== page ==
Sign OffsSign Offs

Sign Offs

Elizabeth Laird

Elizabeth Laird, 73, on Dec. 31, of cancer. A longtime radio station owner who used her business to champion industry, tourism and non-profit organizations, Laird relocated with her family from Ontario to Nicola Ranch near Merritt in the early 1980s. In 1984, Laird became the owner and operator of JADE Garden Centre, in addition to serving as a School District 58 trustee for a decade. Her involvement in broadcasting began through her son Andrew, former morning show host at CJNL 1230 Merritt. In 1994, she invested in Merritt Broadcasting and in 2016 became the sole owner of what is now Q101. As the only female independent broadcast owner/operator in B.C., she gave many broadcasters their first opportunity in the industry, an accomplishment she took a great deal of pride in. In 2021, Laird completed the sale of Q101 to Pattison Media. Even with the many challenges of running a business, she found time to serve her community, including serving as the first female president of the Merritt Rotary Club in the 1990s and sitting on the board of the Merritt Chamber of Commerce.

Jean-Marc Vallée

Jean-Marc Vallée, 58, on Dec. 25. Born and raised in Montreal, Vallée studied filmmaking at Le Collège Ahuntsic and L’Université du Québec à Montréal (UQAM). His early career began directing music videos in the mid-1980s for Montreal bands including Wild Touch and Park Avenue. He went on to produce a number of short films with his feature length directorial debut Black List, the highest grossing Quebec film of 1995, nominated for nine Genie Awards. Follow-up films included 2005’s C.R.A.Z.Y.; 2009’s The Young Victoria, which received three Oscar nominations; 2013’s Dallas Buyers Club; and 2014’s Wild, which earned him an Oscar nomination for Best Film Editing. Vallée went on to direct and executive produce Big Little Lies (2017) and Sharp Objects (2018) for HBO. Big Littles Lies earned him a Primetime Emmy Award for Outstanding Directing for a Limited Series, Movie or Dramatic Special. Vallée was made an Officer of the Order of Canada in 2017 and an officer of the National Order of Quebec in 2020. 

Candy Palmater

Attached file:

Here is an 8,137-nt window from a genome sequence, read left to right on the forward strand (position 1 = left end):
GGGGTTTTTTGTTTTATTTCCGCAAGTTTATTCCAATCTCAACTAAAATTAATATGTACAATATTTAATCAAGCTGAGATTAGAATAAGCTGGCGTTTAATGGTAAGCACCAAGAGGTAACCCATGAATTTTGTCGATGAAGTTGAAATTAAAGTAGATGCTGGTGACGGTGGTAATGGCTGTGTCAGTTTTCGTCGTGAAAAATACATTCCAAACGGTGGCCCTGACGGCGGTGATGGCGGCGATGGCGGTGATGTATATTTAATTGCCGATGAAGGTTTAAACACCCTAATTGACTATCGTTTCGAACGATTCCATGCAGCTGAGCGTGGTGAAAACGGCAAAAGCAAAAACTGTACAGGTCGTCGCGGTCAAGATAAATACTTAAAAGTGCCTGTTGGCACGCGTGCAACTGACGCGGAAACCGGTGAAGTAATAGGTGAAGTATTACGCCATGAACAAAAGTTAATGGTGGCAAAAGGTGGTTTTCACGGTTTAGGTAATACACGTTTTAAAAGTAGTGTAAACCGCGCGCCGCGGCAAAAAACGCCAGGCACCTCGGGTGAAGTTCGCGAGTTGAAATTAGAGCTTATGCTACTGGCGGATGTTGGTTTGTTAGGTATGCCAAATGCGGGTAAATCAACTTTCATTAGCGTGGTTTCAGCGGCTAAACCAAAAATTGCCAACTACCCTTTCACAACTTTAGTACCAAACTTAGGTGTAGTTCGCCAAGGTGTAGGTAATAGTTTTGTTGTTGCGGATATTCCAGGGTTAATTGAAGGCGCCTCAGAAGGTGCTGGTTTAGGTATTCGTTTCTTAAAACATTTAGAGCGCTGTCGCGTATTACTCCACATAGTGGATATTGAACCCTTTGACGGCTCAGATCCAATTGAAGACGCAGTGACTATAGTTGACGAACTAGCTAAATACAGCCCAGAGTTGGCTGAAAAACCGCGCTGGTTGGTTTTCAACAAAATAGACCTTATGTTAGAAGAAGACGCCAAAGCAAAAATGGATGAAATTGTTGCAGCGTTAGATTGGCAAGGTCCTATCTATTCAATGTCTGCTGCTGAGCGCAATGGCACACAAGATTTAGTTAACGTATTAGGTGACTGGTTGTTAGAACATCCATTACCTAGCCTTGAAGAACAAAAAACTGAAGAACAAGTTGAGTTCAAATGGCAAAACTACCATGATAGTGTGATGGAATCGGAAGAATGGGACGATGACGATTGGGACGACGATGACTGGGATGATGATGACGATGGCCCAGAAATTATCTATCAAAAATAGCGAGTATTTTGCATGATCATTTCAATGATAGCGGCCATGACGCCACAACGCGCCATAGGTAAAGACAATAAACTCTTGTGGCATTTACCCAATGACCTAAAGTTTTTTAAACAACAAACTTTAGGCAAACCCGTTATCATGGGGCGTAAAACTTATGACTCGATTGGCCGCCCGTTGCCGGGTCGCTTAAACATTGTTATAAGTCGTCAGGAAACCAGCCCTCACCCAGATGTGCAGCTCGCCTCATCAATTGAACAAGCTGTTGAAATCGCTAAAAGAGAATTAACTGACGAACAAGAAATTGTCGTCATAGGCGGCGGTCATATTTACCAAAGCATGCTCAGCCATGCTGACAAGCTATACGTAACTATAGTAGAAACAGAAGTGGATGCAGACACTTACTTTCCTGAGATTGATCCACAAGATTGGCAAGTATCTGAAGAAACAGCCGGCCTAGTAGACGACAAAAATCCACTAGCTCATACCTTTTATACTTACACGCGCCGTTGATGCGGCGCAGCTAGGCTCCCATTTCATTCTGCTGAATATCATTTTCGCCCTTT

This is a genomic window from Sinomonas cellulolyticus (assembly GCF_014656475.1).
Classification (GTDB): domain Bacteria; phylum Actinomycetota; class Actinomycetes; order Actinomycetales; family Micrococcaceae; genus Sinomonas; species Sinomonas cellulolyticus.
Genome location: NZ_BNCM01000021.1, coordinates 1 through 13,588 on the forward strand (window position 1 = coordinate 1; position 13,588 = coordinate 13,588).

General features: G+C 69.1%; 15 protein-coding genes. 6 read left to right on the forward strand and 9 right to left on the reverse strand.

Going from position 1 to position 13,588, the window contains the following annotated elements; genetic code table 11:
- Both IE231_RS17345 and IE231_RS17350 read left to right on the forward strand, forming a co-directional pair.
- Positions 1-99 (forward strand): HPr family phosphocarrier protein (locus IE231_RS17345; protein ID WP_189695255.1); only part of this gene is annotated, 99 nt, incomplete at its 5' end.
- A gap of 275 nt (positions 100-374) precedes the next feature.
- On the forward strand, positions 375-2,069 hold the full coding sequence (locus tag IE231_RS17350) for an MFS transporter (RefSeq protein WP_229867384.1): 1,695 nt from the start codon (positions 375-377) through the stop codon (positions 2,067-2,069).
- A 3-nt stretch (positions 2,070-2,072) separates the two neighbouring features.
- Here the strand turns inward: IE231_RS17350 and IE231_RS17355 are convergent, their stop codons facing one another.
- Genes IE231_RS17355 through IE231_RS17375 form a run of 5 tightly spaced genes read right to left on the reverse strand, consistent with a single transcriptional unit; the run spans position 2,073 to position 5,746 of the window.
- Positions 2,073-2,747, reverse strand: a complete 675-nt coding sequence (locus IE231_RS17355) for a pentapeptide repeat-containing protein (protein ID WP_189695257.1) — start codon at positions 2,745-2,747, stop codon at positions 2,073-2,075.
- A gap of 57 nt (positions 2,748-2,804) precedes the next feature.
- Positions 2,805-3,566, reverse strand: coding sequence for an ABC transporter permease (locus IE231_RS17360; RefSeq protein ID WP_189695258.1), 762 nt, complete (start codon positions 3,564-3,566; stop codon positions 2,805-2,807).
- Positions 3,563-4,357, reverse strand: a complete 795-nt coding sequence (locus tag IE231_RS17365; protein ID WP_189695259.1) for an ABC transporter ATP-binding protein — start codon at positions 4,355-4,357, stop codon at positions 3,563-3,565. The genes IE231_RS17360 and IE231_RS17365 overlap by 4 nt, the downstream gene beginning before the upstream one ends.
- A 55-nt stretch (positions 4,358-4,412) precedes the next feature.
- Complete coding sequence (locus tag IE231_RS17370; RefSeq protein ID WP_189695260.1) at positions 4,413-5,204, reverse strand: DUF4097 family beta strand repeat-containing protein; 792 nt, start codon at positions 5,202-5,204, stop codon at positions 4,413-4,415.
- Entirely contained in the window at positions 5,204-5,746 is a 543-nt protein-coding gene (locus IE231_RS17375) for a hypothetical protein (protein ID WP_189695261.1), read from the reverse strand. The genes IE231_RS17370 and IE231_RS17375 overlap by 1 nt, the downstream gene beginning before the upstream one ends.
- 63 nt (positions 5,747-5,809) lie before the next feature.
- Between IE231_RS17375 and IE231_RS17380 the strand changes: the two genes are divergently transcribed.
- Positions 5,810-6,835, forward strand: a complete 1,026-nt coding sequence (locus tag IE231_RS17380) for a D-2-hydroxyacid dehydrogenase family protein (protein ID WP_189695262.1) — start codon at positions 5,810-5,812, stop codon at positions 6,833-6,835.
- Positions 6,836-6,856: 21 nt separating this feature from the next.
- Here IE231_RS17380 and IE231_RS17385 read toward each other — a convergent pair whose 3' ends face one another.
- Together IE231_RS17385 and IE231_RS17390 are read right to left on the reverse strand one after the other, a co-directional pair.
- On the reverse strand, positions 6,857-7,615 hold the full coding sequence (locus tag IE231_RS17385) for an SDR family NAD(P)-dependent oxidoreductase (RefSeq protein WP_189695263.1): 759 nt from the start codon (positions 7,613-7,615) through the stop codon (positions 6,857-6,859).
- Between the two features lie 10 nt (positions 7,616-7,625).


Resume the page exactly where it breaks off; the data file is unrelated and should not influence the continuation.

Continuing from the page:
Candy Palmater, 53, on Dec. 25. Born in Point La Nim, NB and a member of the Eel River Bar Mi’kmaw Nation, Palmater was the first Indigenous law student in Canada to be valedictorian of her graduating class at Dalhousie Law School. She quickly realized she didn’t want to practice corporate law and went to work with the Nova Scotia Department of Education before turning to comedy and producing her own radio and television programs. A regular contributor to CBC Radio’s Definitely Not the Opera (DNTO) and an interim host of Q, Palmater went on to host and write The Candy Show on APTN from 2010-14. She produced her first film, Building Legends: The Mi’Kmaq Canoe Project in 2011. Among other television roles, she appeared on shows like Forgive Me, Trailer Park Boys, and was a regular on CTV’s The Social. She also lent her voice as a narrator to series like Skindigenous and True North Calling. Prior to her death, she was slated to have a recurring role on CBC sitcom Run the ‘Burbs.

Stan Bailly

Stan Bailly, 74, on Dec. 18, of complications from COVID-19. Following his graduation from BCIT, Bailly’s 31-year radio career began in Williams Lake in 1968. He returned to his hometown of Kamloops in 1987 to work for CIFM and was best known as the co-host of “Hank and Stan In The Morning” for 25 years, alongside Henry “Hank” Small. He retired from radio in 2018. Following his retirement, he ran his own DJ business playing events and parties in the Kamloops area.

George Stephenson

George Stephenson, 69, on Dec. 5. Stephenson graduated from the Southern Alberta Institute of Technology (SAIT) in the 1970s and started his journalism career working at weekly newspapers around Alberta, before joining the Lethbridge Herald. Stephenson (and his first wife, reporter Wendy Stephenson) joined the Winnipeg Sun in the 1980s where he rose from legislative reporter to city editor and eventually managing editor. In the 1990s, he went on to work with CBC Radio in Winnipeg where he served as news director. Post-journalism, Stephenson’s career took him to the Manitoba Teachers’ Society (MTS) and a communications role where he served as the publications and website manager. He retired from MTS in April 2021, but continued to contribute columns to the Winnipeg Free Press.


Broadcasters We Lost in 2021:

Revisit our Sign Offs columns paying tribute to those who left us from radio, television & film over the past year.


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